Serum Brain Natriuretic Peptide Levels Correlate with the Severity of Hypertension in a Population of Nigerian Patients.

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Chiebonam E Nwajiobi
Bruno Basil
Ugochukwu J Okoli


Brain Natriuretic Peptide (BNP), Correlate, Nigeria, Hypertension Severity


Background: Hypertension is a major global health concern requiring precise risk assessment. Brain Natriuretic Peptide (BNP) has emerged as a potential biomarker, but its relationship with hypertension severity requires exploration to evaluate its potential as a risk prediction tool. This study aimed to assess the relationship between serum BNP levels and the severity of hypertension in a population of Nigerian patients.

Methodology: This was an analytical cross-sectional case-controlled study involving 103 hypertensive patients and 98 controls. Participants were grouped based on World Health Organization (WHO) criteria for diagnosis of Hypertension and the severity of hypertension was categorized based on blood pressure readings. The mean BNP levels were assessed among different hypertension grades, while logistic regression was used to assess the odds of higher severity with elevated BNP.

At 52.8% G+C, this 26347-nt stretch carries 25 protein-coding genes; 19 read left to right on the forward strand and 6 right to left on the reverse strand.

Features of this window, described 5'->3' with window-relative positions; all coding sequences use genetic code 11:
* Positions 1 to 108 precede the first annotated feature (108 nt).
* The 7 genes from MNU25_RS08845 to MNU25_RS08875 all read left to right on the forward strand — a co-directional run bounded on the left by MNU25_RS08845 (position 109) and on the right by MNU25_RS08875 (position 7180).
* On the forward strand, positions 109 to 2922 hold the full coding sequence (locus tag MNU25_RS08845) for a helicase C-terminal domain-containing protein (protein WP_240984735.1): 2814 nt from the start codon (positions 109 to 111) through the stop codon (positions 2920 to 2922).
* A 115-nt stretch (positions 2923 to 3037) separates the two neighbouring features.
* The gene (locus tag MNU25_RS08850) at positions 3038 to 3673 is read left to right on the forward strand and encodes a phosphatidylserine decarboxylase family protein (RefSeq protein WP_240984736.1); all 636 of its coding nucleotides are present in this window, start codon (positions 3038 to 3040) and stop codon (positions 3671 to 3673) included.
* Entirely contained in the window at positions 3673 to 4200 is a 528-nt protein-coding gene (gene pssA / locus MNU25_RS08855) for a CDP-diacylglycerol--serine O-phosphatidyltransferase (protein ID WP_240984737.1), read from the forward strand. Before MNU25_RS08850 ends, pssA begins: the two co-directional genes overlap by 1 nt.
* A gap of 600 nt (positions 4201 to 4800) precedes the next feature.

Results: Serum BNP levels were significantly higher in hypertensive individuals (616.5 ± 66.3 pg/mL) compared to controls (501.1 ± 84.6 pg/mL) and varied significantly across different hypertension grades (p = 0.000). A positive correlation was observed between serum BNP and hypertension severity (r = 0.736, p < 0.001). Logistic regression analysis indicated increasing odds of higher severity with elevated BNP from Grade 1 to Grade 3 hypertension.

Conclusion: This study established a positive correlation between serum BNP levels and hypertension severity, indicating its potential as a predictive biomarker for risk stratification in hypertensive individuals.

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